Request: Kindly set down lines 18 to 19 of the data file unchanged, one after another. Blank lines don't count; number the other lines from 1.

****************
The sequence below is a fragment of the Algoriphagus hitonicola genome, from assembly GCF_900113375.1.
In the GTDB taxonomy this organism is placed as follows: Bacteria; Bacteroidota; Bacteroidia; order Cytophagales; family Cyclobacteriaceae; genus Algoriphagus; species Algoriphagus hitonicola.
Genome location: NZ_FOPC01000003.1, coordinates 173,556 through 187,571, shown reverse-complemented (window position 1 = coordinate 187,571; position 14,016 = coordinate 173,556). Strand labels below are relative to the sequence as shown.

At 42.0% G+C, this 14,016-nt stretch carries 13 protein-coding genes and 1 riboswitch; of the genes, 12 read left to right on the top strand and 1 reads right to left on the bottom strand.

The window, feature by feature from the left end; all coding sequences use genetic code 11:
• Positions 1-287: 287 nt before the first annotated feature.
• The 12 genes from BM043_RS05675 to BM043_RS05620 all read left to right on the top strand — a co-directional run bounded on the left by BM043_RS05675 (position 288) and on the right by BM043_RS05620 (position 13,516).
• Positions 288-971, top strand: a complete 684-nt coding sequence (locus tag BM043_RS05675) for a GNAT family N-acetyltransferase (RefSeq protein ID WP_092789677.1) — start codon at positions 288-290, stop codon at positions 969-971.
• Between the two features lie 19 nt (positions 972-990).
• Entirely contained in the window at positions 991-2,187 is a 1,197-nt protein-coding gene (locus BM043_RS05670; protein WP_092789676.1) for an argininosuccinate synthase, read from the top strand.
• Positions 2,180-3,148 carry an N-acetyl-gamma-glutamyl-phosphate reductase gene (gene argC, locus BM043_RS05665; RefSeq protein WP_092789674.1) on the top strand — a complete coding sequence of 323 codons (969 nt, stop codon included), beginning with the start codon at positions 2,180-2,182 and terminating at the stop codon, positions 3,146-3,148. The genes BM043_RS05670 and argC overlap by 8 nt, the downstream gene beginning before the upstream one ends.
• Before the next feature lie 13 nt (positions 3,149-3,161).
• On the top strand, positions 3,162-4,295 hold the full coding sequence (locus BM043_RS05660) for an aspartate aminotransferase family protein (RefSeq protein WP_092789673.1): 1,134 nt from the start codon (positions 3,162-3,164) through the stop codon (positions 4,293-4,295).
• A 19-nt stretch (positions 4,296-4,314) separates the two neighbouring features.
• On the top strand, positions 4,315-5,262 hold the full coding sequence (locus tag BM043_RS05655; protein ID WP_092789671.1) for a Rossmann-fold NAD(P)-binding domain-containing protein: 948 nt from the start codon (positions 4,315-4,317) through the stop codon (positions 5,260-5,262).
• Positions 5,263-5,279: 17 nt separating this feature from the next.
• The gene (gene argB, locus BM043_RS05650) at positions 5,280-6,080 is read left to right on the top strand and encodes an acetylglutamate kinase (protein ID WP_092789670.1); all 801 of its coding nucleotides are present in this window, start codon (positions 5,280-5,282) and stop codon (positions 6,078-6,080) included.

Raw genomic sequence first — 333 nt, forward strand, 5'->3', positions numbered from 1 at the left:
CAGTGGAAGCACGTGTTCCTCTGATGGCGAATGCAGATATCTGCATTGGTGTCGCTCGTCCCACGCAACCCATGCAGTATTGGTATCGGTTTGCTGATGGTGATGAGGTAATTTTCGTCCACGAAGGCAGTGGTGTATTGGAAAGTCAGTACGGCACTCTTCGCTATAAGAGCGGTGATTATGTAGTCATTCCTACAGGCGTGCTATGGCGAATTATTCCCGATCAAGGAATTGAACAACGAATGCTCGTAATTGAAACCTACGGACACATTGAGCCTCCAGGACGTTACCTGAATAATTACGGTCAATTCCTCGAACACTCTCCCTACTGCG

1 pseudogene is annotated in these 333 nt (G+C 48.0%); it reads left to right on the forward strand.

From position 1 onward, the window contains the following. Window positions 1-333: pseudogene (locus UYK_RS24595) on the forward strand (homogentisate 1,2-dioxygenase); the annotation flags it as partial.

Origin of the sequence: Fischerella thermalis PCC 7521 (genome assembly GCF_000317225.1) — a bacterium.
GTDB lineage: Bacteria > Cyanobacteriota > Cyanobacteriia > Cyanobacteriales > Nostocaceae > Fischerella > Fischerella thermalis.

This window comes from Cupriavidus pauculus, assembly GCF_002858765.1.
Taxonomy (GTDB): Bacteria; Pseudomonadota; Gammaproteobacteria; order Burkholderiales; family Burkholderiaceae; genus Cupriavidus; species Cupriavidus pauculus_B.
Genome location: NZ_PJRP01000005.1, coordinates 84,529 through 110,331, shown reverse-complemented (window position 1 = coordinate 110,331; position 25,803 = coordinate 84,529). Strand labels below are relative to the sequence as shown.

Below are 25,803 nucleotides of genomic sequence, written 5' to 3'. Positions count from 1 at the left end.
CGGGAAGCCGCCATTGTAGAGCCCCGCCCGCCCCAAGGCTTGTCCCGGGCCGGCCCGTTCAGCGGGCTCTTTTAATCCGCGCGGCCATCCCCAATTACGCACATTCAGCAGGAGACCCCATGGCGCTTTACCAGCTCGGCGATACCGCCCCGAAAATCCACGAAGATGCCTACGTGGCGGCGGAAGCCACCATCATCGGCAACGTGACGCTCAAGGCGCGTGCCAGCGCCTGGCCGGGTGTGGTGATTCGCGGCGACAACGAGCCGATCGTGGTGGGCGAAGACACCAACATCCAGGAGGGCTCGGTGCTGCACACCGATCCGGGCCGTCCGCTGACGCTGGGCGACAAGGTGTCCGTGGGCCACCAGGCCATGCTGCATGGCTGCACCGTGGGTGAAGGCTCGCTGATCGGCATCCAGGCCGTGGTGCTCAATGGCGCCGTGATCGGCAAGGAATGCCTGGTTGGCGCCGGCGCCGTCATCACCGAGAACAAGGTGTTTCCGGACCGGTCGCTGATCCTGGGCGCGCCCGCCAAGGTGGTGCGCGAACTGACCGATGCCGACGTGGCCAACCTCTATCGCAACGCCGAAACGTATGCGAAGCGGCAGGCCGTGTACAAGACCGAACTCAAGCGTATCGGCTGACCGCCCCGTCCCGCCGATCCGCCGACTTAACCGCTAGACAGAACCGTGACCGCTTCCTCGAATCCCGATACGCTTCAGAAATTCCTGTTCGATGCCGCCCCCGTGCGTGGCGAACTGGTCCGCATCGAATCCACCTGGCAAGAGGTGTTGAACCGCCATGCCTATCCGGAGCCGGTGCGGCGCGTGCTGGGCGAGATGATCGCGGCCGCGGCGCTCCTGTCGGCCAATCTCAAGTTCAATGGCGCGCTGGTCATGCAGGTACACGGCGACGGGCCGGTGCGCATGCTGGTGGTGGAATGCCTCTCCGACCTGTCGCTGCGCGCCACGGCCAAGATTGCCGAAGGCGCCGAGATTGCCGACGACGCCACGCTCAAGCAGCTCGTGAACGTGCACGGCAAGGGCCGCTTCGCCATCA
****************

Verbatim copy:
Raw genomic sequence first — 333 nt, forward strand, 5'->3', positions numbered from 1 at the left:
CAGTGGAAGCACGTGTTCCTCTGATGGCGAATGCAGATATCTGCATTGGTGTCGCTCGTCCCACGCAACCCATGCAGTATTGGTATCGGTTTGCTGATGGTGATGAGGTAATTTTCGTCCACGAAGGCAGTGGTGTATTGGAAAGTCAGTACGGCACTCTTCGCTATAAGAGCGGTGATTATGTAGTCATTCCTACAGGCGTGCTATGGCGAATTATTCCCGATCAAGGAATTGAACAACGAATGCTCGTAATTGAAACCTACGGACACATTGAGCCTCCAGGACGTTACCTGAATAATTACGGTCAATTCCTCGAACACTCTCCCTACTGCG